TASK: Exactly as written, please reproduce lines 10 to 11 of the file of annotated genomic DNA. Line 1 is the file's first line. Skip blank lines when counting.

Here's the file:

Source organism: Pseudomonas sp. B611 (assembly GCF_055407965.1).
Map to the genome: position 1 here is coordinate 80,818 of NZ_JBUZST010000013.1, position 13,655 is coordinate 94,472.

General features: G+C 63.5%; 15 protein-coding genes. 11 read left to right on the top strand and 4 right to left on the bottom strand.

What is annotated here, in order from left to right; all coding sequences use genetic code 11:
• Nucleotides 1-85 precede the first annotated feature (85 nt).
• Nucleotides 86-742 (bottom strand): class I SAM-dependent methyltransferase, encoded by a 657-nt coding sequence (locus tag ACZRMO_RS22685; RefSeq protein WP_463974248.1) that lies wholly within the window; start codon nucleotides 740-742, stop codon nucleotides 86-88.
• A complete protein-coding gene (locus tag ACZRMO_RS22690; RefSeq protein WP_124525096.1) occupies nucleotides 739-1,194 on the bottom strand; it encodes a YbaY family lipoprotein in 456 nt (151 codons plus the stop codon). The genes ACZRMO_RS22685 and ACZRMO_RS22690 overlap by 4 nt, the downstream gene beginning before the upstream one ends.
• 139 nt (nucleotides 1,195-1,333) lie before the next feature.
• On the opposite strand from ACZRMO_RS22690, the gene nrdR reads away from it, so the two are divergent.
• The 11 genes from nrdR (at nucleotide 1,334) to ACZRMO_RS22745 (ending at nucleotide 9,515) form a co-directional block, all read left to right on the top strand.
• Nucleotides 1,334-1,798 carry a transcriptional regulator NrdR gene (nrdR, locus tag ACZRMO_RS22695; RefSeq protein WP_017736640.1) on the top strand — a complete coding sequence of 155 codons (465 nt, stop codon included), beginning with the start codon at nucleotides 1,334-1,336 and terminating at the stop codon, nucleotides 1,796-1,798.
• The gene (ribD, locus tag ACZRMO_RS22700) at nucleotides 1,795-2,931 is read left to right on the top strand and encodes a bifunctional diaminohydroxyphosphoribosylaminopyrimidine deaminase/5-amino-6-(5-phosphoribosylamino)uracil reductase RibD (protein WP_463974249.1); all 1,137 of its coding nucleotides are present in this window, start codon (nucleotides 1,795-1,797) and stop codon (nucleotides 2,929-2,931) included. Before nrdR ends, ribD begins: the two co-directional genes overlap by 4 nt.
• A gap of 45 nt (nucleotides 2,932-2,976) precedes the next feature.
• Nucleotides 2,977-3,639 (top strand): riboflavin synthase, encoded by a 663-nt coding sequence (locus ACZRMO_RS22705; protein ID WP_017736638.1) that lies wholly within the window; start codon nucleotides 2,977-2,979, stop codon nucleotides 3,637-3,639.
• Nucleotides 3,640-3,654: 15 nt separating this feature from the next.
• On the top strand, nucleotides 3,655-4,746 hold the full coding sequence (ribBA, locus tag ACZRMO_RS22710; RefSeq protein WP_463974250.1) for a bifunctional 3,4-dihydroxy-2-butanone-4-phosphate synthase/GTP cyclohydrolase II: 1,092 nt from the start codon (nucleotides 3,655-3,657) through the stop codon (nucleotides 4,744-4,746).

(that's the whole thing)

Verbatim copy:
• The 11 genes from nrdR (at nucleotide 1,334) to ACZRMO_RS22745 (ending at nucleotide 9,515) form a co-directional block, all read left to right on the top strand.
• Nucleotides 1,334-1,798 carry a transcriptional regulator NrdR gene (nrdR, locus tag ACZRMO_RS22695; RefSeq protein WP_017736640.1) on the top strand — a complete coding sequence of 155 codons (465 nt, stop codon included), beginning with the start codon at nucleotides 1,334-1,336 and terminating at the stop codon, nucleotides 1,796-1,798.